Her husband sleeping on the cot beside,
The toothless smile, the grey beard,
His auburn eyes, which can only stare,
She turns and finds it empty for now,
But hopes someone will sleep on it,
Before the night ends,
Before the winter ends,
Before her life ends.

Winter is Coming

I sit outside in the balcony, sipping from my cup of tea. The slight tinge of ginger in it helps me stay awake. I see the sun, red as blood, uncover slowly at the eastern edge of the sky. It isn’t morning yet, but it will be, in a few minutes. I like this time of the day. It’s the time when the birds chirp and yet none fly out as yet, waiting patiently for the first ray to fall on their nests. The wind is chilly, I need a thick shawl, but I don’t want to go inside as yet.

In another hour, I’ll leave for work. Then it will be nine hours of tough grueling on codes written by big professionals out there, but right now my mind doesn’t want to think about that. I smell the air, a tinge of perfume of the girl in the next verandah, potatoes frying in oil, and gulmohur flowers. I imagine how life would have been if I had been a bird, flying at sunrise, returning at sunset. On a second thought, I kind of actually do the same, only I ride inside a bus instead of flying. People come out of their houses once a while, stretch and go back. Some dogs are awake on the streets, but they seem too lazy to bark, and they keep lying down anyways. I hear sounds of bells ringing. The pious lady in the adjacent house strictly observes an early-morning pray-time, and now I smell the incense sticks too. It seems as if the olfactory senses are the only ones alive inside my brain right now, and my fingers continue typing without realizing what I just finished writing.

Even though I try not to think much, my mind is clouded with lots of thoughts, which are really unsorted, and I make a mental note to sort them based on priority once I am ready to begin my day. I bring out another cup of tea, this time making sure I enjoy every sip, but it gets over, just like the one before. Winter is coming. I can feel it in my bones. It reminds me of Game of Thrones, of the Stark family, of the Red Wedding. Then it reminds me of Lady Stoneheart and I smile a silent smile when my devious mind tells me I should let out this spoiler to a friend of mine. But I dig it in, postponing it to a later time. The cycle of thoughts is a wondrous process, moving from one thing to another as swift as a deer, until you forget how the train started. The floor is cold, and I cannot put my feet down. I check my phone once a while, seeing if it’s time; I could as well put an alarm, but find it tiresome to do anything right now. Yesternight was good, we went to a pub. It has been over ten months since I last went to one, and my entire college life kept creeping inside me back and again all the while, until I left for home, my parents and the regular monotonous life that I lead.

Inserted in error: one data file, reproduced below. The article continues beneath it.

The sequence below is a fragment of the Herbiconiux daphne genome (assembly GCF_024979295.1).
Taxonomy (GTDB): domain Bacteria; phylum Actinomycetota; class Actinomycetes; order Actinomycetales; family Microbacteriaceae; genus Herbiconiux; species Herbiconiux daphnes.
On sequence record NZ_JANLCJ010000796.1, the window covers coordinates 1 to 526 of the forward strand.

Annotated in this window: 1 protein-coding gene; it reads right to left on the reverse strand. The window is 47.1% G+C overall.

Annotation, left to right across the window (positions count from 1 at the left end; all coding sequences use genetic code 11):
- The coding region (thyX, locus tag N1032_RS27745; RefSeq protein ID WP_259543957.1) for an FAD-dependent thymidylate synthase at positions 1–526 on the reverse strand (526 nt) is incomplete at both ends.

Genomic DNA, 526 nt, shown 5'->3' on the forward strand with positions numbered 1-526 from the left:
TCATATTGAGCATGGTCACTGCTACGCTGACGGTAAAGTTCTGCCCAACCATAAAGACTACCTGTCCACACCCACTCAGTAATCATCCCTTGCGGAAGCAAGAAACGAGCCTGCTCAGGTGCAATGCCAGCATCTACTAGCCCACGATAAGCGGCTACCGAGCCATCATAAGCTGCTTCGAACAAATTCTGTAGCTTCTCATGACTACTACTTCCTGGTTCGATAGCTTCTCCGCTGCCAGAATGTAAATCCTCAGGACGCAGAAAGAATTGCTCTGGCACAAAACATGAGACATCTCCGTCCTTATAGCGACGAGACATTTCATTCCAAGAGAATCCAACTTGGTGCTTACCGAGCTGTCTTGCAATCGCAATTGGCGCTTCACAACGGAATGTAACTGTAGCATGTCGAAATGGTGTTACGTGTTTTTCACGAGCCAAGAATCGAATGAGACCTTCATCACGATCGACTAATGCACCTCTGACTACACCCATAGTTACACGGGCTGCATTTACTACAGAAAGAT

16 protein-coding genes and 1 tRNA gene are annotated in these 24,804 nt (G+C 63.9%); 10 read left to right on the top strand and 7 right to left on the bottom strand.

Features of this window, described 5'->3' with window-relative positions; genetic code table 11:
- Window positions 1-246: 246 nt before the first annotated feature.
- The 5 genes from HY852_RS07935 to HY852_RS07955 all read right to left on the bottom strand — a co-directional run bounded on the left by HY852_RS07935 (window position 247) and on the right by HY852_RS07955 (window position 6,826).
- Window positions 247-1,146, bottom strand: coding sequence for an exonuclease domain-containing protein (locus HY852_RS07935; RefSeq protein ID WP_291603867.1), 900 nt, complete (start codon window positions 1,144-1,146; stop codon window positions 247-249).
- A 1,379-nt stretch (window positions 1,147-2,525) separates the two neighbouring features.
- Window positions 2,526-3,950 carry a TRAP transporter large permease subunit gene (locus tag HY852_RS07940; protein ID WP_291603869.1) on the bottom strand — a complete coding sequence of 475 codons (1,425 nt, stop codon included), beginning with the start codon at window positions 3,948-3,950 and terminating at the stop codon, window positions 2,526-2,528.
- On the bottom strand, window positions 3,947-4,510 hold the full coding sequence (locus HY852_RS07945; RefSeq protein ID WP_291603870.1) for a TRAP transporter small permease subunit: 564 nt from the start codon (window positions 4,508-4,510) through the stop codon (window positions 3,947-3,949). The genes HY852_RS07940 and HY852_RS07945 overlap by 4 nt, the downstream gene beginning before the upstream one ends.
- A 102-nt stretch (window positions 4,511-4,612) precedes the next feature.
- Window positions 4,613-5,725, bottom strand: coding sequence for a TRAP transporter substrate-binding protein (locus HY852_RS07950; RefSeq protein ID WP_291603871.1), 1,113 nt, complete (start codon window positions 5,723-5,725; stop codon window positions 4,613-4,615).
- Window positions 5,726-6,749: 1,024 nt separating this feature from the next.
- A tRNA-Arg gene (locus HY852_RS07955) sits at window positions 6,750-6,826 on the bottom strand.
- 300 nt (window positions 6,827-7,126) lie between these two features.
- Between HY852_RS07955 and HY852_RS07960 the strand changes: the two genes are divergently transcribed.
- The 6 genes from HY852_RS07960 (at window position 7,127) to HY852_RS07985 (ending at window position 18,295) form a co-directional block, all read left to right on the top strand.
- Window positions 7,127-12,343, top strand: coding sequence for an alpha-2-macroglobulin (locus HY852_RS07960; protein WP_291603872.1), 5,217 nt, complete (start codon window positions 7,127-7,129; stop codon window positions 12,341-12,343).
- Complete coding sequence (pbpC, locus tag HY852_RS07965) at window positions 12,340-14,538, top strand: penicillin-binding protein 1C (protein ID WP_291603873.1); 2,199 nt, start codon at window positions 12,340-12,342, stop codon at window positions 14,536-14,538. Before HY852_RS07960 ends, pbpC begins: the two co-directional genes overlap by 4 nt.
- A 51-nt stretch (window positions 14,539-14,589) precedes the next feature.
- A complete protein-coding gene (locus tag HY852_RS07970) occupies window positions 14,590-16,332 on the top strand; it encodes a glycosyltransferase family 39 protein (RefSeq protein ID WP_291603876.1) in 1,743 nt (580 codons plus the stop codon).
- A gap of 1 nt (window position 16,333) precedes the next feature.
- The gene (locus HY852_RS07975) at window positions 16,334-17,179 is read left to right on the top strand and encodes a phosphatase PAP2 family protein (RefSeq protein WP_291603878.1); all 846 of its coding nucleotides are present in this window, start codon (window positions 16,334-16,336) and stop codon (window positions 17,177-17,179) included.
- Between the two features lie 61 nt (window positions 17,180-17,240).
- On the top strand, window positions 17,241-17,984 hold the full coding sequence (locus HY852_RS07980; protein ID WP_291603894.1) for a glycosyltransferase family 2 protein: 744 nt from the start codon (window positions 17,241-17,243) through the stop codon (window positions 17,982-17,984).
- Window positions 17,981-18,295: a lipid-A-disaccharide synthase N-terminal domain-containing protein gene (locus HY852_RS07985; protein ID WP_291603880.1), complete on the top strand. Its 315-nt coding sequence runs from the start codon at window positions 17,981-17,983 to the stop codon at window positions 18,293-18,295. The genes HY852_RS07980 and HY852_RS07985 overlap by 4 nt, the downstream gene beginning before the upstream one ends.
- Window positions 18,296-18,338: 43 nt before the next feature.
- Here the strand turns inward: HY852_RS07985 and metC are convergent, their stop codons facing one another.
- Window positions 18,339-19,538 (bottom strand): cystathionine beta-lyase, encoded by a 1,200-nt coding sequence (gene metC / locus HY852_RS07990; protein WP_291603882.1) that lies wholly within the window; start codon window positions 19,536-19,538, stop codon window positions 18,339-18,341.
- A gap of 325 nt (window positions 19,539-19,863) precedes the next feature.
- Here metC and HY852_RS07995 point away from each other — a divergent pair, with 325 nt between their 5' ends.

And now it’s time to go. I need to take a shower and then get ready for work. So I’ll catch up later. Bye!

Thoughts of a Thirty-Something

I think of the times, when I wore orange,
When people loathed me for what I had done,
But deep inside, each knew for sure,
He had a little of me in him.
I fought, ay that’s true, and fought for good,
But who accepted that in public?
None, but only a few true at heart,
My wife, ever so loving, one of them.
Today as I sit, my daughter on my lap,
I weave a thousand dreams for her,
And think of the times when someone,
Did the same for me too.
I smile within, but then a horror,
Strikes me deep in my heart,
If I didn’t keep up to them even a bit,
Why would she do so?
She asks me of her grandparents,
I have no clue what to say,
But I tell her they are somewhere around,
And at nights I do fervently pray,
That it be true.
For life is simple, and only meant to finish,
Much like the dinner we have at night,
But how tasteless it is, how insipid right now,
Only my heart knows, only my heart.

A Sultry Afternoon